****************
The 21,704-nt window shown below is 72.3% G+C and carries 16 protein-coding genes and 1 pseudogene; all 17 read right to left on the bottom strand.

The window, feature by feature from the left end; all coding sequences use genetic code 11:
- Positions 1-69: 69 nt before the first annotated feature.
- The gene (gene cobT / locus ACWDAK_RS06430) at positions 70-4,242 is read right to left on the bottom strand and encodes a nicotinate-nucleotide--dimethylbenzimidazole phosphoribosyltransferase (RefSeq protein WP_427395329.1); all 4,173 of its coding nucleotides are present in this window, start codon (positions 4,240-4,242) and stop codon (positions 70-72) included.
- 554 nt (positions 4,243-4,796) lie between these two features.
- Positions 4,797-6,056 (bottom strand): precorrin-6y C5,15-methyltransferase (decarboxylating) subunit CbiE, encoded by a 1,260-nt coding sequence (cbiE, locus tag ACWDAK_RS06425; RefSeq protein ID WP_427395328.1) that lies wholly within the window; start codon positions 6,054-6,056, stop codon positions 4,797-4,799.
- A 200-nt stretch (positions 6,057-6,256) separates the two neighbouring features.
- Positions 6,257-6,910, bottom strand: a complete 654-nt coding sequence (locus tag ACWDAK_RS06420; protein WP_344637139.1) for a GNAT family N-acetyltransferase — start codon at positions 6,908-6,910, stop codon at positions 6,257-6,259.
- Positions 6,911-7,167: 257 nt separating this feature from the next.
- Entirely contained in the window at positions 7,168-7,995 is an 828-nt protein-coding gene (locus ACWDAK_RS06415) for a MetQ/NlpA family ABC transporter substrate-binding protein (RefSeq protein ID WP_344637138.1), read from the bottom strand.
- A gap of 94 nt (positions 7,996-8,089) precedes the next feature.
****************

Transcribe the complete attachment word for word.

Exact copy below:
The 21,704-nt window shown below is 72.3% G+C and carries 16 protein-coding genes and 1 pseudogene; all 17 read right to left on the bottom strand.

The window, feature by feature from the left end; all coding sequences use genetic code 11:
- Positions 1-69: 69 nt before the first annotated feature.
- The gene (gene cobT / locus ACWDAK_RS06430) at positions 70-4,242 is read right to left on the bottom strand and encodes a nicotinate-nucleotide--dimethylbenzimidazole phosphoribosyltransferase (RefSeq protein WP_427395329.1); all 4,173 of its coding nucleotides are present in this window, start codon (positions 4,240-4,242) and stop codon (positions 70-72) included.
- 554 nt (positions 4,243-4,796) lie between these two features.
- Positions 4,797-6,056 (bottom strand): precorrin-6y C5,15-methyltransferase (decarboxylating) subunit CbiE, encoded by a 1,260-nt coding sequence (cbiE, locus tag ACWDAK_RS06425; RefSeq protein ID WP_427395328.1) that lies wholly within the window; start codon positions 6,054-6,056, stop codon positions 4,797-4,799.
- A 200-nt stretch (positions 6,057-6,256) separates the two neighbouring features.
- Positions 6,257-6,910, bottom strand: a complete 654-nt coding sequence (locus tag ACWDAK_RS06420; protein WP_344637139.1) for a GNAT family N-acetyltransferase — start codon at positions 6,908-6,910, stop codon at positions 6,257-6,259.
- Positions 6,911-7,167: 257 nt separating this feature from the next.
- Entirely contained in the window at positions 7,168-7,995 is an 828-nt protein-coding gene (locus ACWDAK_RS06415) for a MetQ/NlpA family ABC transporter substrate-binding protein (RefSeq protein ID WP_344637138.1), read from the bottom strand.
- A gap of 94 nt (positions 7,996-8,089) precedes the next feature.